Piadina romagnola is one of the most appreciated examples of Italian street food, deeply rooted in our traditions.
If you are here, likely you already know what a piadina is and you would like to re-create at home the amazing culinary experience you had at the seaside in cities like Ravenna, Cesena, Milano Marittima, Cervia, Rimini, Riccione, Cesenatico. In this case, you are in the right place, since the recipe I am sharing today will give you a perfect homemade piadina romagnola, Ravenna style!
But chances are that you have never heard of it, so…
What is a piadina romagnola?
Piadina, or piada in the local slang, is an Italian flatbread, originally from Romagna. Romagna is the part of the Emilia Romagna region that is touched by the Adriatico sea.
Since 2014, piadina romagnola is a PGI (Protected Geographical Indication). This means that this food originates in a specific area and is strictly linked to it. Actually, for the people from Romagna (i.e. romagnoli) piadina is a religion! It is something similar to what happens in Naples with pizza or in Genova with focaccia.
Different styles of piadina
The recipe I share today with you is my favorite piadina romagnola, in the style of Ravenna (typical of Marina di Ravenna or Cervia). In this area, the piadina is thicker, with a crumbly texture of the surface (amazing when you bite it…) and softer inside. The recipe includes a very small amount of honey, that allows the piadina ravennate (from Ravenna) to be eaten the day after.
The other main style for piadina romagnola is the one of Rimini. Here the piadina is thinner and less crumbly.
Even if piadina romagnola is a PGI, the word “piadina” is used also outside Romagna. Going downwards along the Adriatico coast, the Marche region is home to another incredible example of street food (but you can eat it in restaurants as well): the crescia, or crescia sfogliata, also known as piadina marchigiana. But this will be the topic for a new post, in which I want to mention also two incredible places where you can eat the best crescia of your life!
Are you already hungry? Save this post in your board so you won’t miss it next time!
Traditional stuffings for piadina romagnola
Once cooked, a piadina is folded in two and stuffed with savoury or (less frequently) sweet ingredients. My favorites are:
- raw ham (prosciutto) and squacquerone, a delicious fresh spreadable cheese with a sweet, mild and slightly acidic flavour (my favorite and the one in my recipe);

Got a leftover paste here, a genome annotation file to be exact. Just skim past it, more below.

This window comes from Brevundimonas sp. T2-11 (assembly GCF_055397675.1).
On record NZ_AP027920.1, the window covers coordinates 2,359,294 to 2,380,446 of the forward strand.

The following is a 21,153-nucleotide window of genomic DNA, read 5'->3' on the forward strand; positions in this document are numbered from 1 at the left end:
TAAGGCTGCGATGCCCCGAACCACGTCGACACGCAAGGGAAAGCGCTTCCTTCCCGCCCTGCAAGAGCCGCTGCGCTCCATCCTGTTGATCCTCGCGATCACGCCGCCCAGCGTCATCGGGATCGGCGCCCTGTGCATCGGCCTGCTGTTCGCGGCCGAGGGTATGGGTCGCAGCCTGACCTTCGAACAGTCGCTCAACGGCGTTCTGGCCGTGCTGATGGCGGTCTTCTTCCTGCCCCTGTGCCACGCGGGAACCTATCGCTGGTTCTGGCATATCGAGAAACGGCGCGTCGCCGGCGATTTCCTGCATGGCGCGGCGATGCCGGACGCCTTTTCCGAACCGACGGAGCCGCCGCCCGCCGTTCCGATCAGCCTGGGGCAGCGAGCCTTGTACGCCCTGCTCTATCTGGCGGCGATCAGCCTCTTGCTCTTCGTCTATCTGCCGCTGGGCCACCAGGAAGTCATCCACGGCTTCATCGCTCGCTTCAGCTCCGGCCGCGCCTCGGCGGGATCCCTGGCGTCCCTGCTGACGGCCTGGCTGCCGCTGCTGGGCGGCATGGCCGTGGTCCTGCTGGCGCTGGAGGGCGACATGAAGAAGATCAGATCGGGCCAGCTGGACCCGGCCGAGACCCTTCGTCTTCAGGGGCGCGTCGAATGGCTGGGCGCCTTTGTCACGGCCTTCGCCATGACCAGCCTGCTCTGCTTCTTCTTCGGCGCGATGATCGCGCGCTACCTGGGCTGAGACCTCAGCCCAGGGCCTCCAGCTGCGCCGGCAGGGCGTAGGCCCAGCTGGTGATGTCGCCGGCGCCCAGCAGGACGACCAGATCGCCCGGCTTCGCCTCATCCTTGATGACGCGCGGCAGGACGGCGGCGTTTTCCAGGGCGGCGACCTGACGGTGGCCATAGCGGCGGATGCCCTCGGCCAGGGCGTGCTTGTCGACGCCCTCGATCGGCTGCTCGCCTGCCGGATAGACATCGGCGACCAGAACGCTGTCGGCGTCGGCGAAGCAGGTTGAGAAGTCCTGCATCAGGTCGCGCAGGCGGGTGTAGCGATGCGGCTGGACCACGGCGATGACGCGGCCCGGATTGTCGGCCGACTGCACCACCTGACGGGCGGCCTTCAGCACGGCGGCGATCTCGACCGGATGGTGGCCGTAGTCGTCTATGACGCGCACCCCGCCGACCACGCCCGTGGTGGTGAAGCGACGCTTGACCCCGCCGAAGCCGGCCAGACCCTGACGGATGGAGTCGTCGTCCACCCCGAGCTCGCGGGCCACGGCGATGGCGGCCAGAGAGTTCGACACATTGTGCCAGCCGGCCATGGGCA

- squacquerone and arugola;
- sausage and greens;
- sausage and caramelized onions (ludicrous…);
But now, let’s start preparing your first homemade piadina romagnola, truely Ravenna-style 🙂
- a bowl
- a spoon
- a chopping board or the kitchen countertop
- a rolling pin
- a large pan
- a fork
- 500 gr general purpose flour ('0' type)
- 50 gr lard
- 1 teaspoon honey (I use chestnut one)
- 1 teaspoon baking powder (optional, I use it)
- 110 gr milk
- 130 gr water
- 1 teaspoon salt
- The ingredients should be at ambient temperature, so you will be able to work them better (the lard, mainly).
- In a bowl, mix the flour with the baking powder.
- Add the lard and the honey, then add the salt. Mix them.
- The milk and the water should be little bit warmer than your body temperature. Add all the milk, then slowly add the water, so that you can manage the right amount, depending on the flour you are using.
- The final result is a quite elastic dough, that will rest for 1.5 hours in a bowl covered with a plastic film.
- Put the pan on the heat. Cut the ball into 4 pieces and roll each of them with the rolling pin. The thickness should be about 3-4 mm.
- With a fork, pierce the piadina, then put it into the pan. Cook each side for 2 minutes.
- Fill according to your taste and enjoy! Here, my choice has been squacquerone and prosciutto crudo (raw ham) … heaven 🙂
- calories are for one empty piadina. Of course they rely heavily on how you stuff it…
- the ingredients will give you 4 piadine. It may be enough for 4 people.. but I strongly believe you will not be able to have just one of these 😉
Some of the links above are affiliate links. This means that, at no additional cost to you, if you click through and make a purchase you will help this blog grow. I only promote affiliate programs that I believe in, and products I know about, with the aim to help you in your choices.